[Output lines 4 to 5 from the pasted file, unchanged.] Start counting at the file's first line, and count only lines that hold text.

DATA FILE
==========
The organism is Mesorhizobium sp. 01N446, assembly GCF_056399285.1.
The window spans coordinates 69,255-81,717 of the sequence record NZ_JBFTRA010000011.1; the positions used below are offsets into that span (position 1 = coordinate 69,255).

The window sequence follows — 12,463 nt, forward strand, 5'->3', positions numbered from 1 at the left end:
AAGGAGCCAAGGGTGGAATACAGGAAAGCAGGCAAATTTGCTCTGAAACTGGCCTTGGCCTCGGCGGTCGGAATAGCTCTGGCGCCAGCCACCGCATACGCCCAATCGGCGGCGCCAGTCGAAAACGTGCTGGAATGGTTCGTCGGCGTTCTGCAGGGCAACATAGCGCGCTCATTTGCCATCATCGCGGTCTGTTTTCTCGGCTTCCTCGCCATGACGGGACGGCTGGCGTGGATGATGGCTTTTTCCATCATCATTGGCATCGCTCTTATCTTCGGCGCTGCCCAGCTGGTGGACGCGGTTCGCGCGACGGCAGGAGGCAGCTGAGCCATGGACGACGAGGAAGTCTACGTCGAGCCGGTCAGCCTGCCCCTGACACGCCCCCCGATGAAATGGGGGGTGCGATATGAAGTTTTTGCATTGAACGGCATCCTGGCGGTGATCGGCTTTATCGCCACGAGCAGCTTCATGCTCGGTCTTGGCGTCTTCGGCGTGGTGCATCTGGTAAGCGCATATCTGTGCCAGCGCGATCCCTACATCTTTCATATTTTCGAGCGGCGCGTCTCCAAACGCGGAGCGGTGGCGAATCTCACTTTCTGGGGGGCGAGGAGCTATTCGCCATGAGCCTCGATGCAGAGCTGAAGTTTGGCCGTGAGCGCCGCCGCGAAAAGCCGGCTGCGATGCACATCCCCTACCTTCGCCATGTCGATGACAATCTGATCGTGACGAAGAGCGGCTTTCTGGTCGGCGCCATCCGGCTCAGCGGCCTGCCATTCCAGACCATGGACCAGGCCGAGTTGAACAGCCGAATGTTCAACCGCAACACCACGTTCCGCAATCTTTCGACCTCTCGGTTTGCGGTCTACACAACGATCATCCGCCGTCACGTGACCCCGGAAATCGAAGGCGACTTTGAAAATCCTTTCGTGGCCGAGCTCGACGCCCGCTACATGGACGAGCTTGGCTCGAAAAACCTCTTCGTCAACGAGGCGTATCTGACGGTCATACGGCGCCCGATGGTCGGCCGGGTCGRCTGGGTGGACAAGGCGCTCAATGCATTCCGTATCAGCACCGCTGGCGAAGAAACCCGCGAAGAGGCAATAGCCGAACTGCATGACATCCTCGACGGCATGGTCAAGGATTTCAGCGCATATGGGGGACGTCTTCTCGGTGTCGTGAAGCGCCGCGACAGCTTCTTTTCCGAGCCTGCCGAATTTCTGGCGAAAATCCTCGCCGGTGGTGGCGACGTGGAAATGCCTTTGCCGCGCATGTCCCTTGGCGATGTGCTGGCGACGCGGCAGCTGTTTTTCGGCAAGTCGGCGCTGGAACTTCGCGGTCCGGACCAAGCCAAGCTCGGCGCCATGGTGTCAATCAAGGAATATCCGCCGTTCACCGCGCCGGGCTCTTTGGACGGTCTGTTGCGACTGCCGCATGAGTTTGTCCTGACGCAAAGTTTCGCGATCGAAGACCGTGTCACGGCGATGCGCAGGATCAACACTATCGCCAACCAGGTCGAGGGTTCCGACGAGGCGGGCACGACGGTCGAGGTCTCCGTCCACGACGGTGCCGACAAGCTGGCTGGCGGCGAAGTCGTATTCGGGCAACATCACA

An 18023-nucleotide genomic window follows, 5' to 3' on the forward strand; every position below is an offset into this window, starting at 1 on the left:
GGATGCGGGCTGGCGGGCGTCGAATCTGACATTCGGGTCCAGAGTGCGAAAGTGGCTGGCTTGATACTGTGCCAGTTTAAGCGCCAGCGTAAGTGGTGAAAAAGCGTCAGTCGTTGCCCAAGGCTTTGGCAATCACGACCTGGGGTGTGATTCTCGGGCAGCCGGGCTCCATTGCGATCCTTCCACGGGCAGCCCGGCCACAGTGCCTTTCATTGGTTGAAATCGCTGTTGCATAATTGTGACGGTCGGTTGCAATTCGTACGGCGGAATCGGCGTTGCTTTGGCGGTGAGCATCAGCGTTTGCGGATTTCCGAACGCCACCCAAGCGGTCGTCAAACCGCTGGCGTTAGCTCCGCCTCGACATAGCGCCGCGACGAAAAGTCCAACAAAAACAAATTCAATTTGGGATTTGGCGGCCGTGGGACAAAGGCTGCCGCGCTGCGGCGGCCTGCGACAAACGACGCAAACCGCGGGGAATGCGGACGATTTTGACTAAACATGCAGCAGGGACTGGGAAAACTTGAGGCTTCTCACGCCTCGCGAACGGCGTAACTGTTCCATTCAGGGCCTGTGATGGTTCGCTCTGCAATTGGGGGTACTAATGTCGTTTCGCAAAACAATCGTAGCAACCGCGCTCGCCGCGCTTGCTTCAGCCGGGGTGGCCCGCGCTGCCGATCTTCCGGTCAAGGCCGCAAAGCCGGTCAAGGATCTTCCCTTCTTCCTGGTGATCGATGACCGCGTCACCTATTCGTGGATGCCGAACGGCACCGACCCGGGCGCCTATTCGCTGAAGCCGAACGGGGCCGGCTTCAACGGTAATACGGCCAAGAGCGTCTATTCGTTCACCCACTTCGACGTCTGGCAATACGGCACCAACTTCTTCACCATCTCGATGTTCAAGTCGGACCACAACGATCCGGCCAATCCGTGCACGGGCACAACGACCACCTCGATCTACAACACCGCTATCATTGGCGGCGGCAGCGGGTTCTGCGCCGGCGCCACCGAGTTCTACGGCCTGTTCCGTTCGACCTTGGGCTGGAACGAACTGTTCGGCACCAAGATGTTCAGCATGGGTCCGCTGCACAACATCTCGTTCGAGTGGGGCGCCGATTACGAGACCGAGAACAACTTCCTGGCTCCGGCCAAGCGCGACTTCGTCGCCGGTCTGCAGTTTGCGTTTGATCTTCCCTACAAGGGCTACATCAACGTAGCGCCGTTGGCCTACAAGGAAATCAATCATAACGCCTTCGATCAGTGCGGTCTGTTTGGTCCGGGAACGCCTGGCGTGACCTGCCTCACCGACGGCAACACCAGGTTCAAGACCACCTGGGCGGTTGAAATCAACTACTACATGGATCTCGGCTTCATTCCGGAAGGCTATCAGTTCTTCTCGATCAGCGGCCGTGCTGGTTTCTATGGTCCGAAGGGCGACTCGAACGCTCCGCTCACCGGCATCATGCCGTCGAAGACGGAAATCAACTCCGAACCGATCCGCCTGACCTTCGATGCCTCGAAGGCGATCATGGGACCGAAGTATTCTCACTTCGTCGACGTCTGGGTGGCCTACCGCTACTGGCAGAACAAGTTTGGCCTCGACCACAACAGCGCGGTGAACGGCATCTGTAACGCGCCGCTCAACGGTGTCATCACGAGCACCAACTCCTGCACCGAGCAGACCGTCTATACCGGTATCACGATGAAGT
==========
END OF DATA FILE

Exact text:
AAGGAGCCAAGGGTGGAATACAGGAAAGCAGGCAAATTTGCTCTGAAACTGGCCTTGGCCTCGGCGGTCGGAATAGCTCTGGCGCCAGCCACCGCATACGCCCAATCGGCGGCGCCAGTCGAAAACGTGCTGGAATGGTTCGTCGGCGTTCTGCAGGGCAACATAGCGCGCTCATTTGCCATCATCGCGGTCTGTTTTCTCGGCTTCCTCGCCATGACGGGACGGCTGGCGTGGATGATGGCTTTTTCCATCATCATTGGCATCGCTCTTATCTTCGGCGCTGCCCAGCTGGTGGACGCGGTTCGCGCGACGGCAGGAGGCAGCTGAGCCATGGACGACGAGGAAGTCTACGTCGAGCCGGTCAGCCTGCCCCTGACACGCCCCCCGATGAAATGGGGGGTGCGATATGAAGTTTTTGCATTGAACGGCATCCTGGCGGTGATCGGCTTTATCGCCACGAGCAGCTTCATGCTCGGTCTTGGCGTCTTCGGCGTGGTGCATCTGGTAAGCGCATATCTGTGCCAGCGCGATCCCTACATCTTTCATATTTTCGAGCGGCGCGTCTCCAAACGCGGAGCGGTGGCGAATCTCACTTTCTGGGGGGCGAGGAGCTATTCGCCATGAGCCTCGATGCAGAGCTGAAGTTTGGCCGTGAGCGCCGCCGCGAAAAGCCGGCTGCGATGCACATCCCCTACCTTCGCCATGTCGATGACAATCTGATCGTGACGAAGAGCGGCTTTCTGGTCGGCGCCATCCGGCTCAGCGGCCTGCCATTCCAGACCATGGACCAGGCCGAGTTGAACAGCCGAATGTTCAACCGCAACACCACGTTCCGCAATCTTTCGACCTCTCGGTTTGCGGTCTACACAACGATCATCCGCCGTCACGTGACCCCGGAAATCGAAGGCGACTTTGAAAATCCTTTCGTGGCCGAGCTCGACGCCCGCTACATGGACGAGCTTGGCTCGAAAAACCTCTTCGTCAACGAGGCGTATCTGACGGTCATACGGCGCCCGATGGTCGGCCGGGTCGRCTGGGTGGACAAGGCGCTCAATGCATTCCGTATCAGCACCGCTGGCGAAGAAACCCGCGAAGAGGCAATAGCCGAACTGCATGACATCCTCGACGGCATGGTCAAGGATTTCAGCGCATATGGGGGACGTCTTCTCGGTGTCGTGAAGCGCCGCGACAGCTTCTTTTCCGAGCCTGCCGAATTTCTGGCGAAAATCCTCGCCGGTGGTGGCGACGTGGAAATGCCTTTGCCGCGCATGTCCCTTGGCGATGTGCTGGCGACGCGGCAGCTGTTTTTCGGCAAGTCGGCGCTGGAACTTCGCGGTCCGGACCAAGCCAAGCTCGGCGCCATGGTGTCAATCAAGGAATATCCGCCGTTCACCGCGCCGGGCTCTTTGGACGGTCTGTTGCGACTGCCGCATGAGTTTGTCCTGACGCAAAGTTTCGCGATCGAAGACCGTGTCACGGCGATGCGCAGGATCAACACTATCGCCAACCAGGTCGAGGGTTCCGACGAGGCGGGCACGACGGTCGAGGTCTCCGTCCACGACGGTGCCGACAAGCTGGCTGGCGGCGAAGTCGTATTCGGGCAACATCACA

An 18023-nucleotide genomic window follows, 5' to 3' on the forward strand; every position below is an offset into this window, starting at 1 on the left: